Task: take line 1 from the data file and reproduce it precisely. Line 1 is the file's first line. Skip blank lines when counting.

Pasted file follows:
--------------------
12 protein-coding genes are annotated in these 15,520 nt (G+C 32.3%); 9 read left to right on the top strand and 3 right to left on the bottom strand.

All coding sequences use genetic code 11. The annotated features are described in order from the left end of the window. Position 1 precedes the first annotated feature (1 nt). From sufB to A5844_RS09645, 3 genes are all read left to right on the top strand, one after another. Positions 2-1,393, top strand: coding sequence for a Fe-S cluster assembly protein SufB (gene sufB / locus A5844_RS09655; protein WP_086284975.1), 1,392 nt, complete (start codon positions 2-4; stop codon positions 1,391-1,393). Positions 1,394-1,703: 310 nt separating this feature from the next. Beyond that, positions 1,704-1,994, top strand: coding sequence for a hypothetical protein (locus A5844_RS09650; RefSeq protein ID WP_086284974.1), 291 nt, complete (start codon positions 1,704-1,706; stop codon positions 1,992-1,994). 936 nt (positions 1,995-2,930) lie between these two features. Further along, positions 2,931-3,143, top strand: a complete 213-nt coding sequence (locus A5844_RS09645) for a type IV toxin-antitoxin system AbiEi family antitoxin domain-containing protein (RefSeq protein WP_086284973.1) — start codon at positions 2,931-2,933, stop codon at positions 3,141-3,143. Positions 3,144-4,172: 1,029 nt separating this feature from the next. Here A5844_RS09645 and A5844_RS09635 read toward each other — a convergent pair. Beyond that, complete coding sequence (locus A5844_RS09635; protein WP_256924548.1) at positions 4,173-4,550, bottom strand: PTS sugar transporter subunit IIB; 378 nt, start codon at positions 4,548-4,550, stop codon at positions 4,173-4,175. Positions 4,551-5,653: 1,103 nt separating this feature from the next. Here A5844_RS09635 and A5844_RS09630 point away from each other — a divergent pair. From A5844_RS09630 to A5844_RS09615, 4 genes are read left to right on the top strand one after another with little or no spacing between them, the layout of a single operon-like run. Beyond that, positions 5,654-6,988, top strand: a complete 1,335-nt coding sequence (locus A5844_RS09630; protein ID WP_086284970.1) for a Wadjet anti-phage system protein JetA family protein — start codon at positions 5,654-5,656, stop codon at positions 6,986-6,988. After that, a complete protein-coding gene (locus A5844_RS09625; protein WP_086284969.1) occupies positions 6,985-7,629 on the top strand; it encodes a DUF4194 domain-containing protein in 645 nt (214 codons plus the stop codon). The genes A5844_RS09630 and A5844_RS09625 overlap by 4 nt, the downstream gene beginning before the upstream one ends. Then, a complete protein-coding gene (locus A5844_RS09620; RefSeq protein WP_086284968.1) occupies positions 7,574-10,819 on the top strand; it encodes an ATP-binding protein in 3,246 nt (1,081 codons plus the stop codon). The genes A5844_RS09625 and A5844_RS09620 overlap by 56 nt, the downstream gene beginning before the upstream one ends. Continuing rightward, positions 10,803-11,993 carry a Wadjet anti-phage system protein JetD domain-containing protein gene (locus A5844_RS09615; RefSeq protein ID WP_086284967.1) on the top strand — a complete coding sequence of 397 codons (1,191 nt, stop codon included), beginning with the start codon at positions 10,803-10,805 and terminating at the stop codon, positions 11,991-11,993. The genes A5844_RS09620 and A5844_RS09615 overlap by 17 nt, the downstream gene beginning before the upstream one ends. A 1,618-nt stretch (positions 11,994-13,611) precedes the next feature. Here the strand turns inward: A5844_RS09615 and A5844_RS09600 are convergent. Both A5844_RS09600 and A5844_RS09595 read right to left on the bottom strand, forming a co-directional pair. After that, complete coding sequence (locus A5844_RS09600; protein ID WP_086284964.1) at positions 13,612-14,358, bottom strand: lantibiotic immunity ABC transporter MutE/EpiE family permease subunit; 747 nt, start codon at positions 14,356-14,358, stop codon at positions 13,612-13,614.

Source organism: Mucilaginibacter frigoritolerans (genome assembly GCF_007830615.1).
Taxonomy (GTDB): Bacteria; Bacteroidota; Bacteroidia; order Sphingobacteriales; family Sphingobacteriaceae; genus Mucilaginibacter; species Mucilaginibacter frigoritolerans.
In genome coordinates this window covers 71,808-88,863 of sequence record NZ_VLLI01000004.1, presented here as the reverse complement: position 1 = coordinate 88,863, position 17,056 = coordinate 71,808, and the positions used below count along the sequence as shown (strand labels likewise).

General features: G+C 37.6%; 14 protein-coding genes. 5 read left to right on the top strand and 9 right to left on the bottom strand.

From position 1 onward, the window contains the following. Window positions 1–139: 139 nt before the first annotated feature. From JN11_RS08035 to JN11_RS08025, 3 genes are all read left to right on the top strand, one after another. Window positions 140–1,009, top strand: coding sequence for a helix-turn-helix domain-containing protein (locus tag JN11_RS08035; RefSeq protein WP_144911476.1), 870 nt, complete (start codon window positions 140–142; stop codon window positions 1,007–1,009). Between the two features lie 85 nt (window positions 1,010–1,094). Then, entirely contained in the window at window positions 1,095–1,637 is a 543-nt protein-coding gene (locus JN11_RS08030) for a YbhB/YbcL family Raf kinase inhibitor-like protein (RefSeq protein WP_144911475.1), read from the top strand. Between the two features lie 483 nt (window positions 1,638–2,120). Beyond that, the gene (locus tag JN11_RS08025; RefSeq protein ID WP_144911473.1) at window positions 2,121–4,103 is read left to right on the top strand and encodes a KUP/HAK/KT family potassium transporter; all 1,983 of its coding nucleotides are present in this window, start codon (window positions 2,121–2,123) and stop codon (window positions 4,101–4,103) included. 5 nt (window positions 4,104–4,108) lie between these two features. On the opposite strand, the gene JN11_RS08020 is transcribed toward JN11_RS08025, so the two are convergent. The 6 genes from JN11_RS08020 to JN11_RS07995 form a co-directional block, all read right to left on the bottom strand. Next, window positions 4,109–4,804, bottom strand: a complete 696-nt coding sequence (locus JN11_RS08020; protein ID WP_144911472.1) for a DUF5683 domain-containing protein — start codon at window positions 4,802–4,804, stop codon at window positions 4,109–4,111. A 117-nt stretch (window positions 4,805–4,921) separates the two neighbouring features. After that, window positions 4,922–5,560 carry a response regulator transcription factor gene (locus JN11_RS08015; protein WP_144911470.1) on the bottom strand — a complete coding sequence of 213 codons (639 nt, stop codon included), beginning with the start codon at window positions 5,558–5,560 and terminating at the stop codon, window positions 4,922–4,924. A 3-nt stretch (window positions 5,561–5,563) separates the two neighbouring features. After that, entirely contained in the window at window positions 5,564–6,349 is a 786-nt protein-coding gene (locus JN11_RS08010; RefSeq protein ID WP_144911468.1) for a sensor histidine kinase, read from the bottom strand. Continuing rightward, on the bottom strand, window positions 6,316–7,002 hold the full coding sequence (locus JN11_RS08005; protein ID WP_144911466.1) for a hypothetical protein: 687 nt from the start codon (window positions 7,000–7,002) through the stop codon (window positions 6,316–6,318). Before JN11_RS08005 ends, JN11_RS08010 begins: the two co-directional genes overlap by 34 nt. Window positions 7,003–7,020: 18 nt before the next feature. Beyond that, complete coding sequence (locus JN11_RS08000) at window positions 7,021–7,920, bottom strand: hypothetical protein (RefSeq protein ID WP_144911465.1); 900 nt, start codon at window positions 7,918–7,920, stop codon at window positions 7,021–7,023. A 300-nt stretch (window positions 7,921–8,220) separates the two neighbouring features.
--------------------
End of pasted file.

12 protein-coding genes are annotated in these 15,520 nt (G+C 32.3%); 9 read left to right on the top strand and 3 right to left on the bottom strand.